A tool can provide the framework for a workflow, but the work won't flow on its own. Someone has to operate the pump, and that can get boring. Some rules are easy to describe algorithmically but time-consuming to execute. Like "If a commit message mentions that this commit fixes a bug, go ahead and mark the bug fixed." Or "When making a new milestone, move in all the bugs that didn't get addressed in the last milestone."
As the developers of the Launchpad website, we could force everyone into a specific workflow and optimize for that workflow. Or we could try to create a tool that's so general you could use the website to define arbitrary rules like the commit-message rule. Or, we can publish the software development artifacts as HTTP resources and get out of the way.
When I think about the Launchpad web service, I mostly think about allowing developers to scratch their own itches and automate the automatible parts of their jobs.
(BTW, the Launchpad portion of my release script is in
This is the code that gets published—applications where communication with Launchpad is a feature. For instance, if an application crashes while you're using the Ubuntu desktop, Apport pops up and gives you a chance to report a bug against that application. Apport reports those bugs through the Launchpad web service. There are also programs like Ground Control, which let you manage your software development artifacts from your desktop instead of your web browser. These all bring Launchpad to your desktop.
You're just using these applications, you didn't write them yourself, so you don't know that the Launchpad web service is involved at all. But all these products—better bug reports, easier administration—feed data and saved time back into the open source ecosystem.
And for me it is fundamentally about saving people time. There's a story from the development of the Macintosh that has stuck with me for years. Steve Jobs is doing what he does best: berating developers. In this case he's telling them to make the boot time faster.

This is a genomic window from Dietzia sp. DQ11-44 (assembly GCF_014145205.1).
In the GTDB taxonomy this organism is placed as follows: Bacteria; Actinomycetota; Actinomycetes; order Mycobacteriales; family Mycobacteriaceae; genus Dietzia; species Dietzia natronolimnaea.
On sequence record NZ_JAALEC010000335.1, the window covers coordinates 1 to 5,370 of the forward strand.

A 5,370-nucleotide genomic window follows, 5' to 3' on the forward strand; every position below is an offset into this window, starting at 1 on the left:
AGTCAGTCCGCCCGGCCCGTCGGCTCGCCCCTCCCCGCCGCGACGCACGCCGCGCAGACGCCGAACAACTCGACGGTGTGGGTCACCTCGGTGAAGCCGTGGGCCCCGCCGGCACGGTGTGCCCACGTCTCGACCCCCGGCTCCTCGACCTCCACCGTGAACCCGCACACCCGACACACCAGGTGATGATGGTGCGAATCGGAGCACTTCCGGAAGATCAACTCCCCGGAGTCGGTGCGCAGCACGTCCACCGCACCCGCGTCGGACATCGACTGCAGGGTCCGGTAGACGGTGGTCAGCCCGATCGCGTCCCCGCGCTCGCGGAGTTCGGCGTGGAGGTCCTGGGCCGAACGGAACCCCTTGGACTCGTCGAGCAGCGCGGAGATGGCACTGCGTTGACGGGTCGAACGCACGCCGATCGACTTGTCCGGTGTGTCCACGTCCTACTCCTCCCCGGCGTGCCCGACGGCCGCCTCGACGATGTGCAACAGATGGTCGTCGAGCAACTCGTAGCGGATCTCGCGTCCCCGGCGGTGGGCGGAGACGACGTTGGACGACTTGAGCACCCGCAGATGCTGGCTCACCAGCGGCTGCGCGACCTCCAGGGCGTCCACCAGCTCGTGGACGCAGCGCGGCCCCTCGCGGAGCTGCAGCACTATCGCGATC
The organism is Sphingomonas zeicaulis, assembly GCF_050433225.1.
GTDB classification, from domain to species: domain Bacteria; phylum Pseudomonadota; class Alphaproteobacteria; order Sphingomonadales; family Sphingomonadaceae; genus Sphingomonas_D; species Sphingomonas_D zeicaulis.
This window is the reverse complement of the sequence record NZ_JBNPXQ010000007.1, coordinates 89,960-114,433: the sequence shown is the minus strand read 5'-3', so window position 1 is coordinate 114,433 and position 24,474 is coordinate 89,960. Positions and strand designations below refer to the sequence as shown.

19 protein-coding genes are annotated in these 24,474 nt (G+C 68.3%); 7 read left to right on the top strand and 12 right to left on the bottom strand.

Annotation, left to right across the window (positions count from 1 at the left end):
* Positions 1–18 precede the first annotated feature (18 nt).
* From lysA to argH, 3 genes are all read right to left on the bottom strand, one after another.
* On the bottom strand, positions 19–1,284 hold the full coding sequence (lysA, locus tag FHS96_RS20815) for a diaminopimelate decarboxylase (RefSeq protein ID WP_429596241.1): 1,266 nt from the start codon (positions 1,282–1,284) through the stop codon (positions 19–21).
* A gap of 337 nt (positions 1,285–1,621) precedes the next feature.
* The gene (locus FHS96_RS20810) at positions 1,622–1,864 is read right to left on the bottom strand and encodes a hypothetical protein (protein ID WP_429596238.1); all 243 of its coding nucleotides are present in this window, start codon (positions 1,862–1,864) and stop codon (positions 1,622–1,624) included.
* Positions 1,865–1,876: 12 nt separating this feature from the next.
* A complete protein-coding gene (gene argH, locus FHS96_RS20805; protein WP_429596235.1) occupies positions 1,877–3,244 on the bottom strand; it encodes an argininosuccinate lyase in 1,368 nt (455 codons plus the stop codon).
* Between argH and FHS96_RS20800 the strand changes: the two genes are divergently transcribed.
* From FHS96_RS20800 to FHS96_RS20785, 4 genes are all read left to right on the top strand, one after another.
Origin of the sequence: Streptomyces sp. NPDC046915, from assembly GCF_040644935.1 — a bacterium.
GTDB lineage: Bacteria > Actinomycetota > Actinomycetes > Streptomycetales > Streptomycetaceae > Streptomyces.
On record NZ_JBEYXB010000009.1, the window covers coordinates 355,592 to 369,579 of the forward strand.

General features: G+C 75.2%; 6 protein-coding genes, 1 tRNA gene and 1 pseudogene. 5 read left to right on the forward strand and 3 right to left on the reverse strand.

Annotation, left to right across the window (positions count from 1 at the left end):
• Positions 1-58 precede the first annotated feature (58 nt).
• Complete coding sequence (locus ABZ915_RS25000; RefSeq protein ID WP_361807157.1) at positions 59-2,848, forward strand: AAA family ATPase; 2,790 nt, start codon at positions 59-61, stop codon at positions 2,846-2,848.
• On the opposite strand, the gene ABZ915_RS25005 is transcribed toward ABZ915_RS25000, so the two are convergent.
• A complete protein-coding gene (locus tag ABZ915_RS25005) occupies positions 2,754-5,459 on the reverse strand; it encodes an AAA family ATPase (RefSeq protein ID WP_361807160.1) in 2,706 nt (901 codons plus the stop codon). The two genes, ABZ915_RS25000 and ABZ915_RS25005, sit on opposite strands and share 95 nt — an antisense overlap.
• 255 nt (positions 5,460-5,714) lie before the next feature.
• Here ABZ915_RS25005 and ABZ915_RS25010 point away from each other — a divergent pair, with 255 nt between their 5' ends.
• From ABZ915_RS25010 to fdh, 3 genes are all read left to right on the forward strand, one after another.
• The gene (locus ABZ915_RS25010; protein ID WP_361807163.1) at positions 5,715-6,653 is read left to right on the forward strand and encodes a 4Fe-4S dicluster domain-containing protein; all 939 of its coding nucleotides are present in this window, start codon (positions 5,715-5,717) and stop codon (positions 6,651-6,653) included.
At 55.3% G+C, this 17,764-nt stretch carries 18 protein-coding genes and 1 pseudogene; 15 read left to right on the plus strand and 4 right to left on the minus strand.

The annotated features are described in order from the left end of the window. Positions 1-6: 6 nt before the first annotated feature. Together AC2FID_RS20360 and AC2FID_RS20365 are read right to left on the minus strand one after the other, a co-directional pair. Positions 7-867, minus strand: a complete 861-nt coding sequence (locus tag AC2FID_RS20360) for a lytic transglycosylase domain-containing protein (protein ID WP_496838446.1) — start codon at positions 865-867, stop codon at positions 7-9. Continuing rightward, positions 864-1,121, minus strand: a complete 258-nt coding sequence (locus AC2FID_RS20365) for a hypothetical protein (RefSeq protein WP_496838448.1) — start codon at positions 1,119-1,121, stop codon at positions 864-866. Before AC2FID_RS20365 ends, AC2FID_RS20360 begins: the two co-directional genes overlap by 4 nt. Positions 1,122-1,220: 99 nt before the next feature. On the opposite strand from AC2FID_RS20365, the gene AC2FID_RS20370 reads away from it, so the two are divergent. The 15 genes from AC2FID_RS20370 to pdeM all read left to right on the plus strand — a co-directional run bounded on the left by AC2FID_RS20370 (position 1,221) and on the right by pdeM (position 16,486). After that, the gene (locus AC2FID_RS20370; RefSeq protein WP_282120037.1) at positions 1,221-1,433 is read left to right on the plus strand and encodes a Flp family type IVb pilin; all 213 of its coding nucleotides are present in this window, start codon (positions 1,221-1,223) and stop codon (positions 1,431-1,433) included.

Well, let's say you can shave 10 seconds off of the boot time. Multiply that by five million users and thats 50 million seconds, every single day. Over a year, that's probably dozens of lifetimes. So if you make it boot ten seconds faster, you've saved a dozen lives. That's really worth it, don't you think?
I don't have fifty million users, but I'm also not in the business of saving each of my users ten seconds. I want to save you three hours, or a week would be better. That's why I do what I do—you can see this thread running through every job I've had, both my nonfiction books, and my most successful open source projects. Check the intro to Ruby Cookbook: I just realized I wrote the same damn thing in there.
This book is meant to save you time. Time, as they say, is money, but a span of time is also a piece of your life. Our lives are better spent creating new things than fighting our own errors, or trying to solve problems that have already been solved. We present this book in the hope that the time it saves, distributed across all its readers, will greatly outweigh the time we spent creating it.
Beautiful Soup is showing its age, but I don't think it's totally crazy to estimate that it's saved thirty or forty person-years since 2004. Someday I'll die, and I don't want the main thing people say about me to be "The time he saved other people was a greater-than-unity multiple of his own lifespan." But that is an important part of my personal philosophy. It's Tim O'Reilly's "Create more value than you capture" applied to time.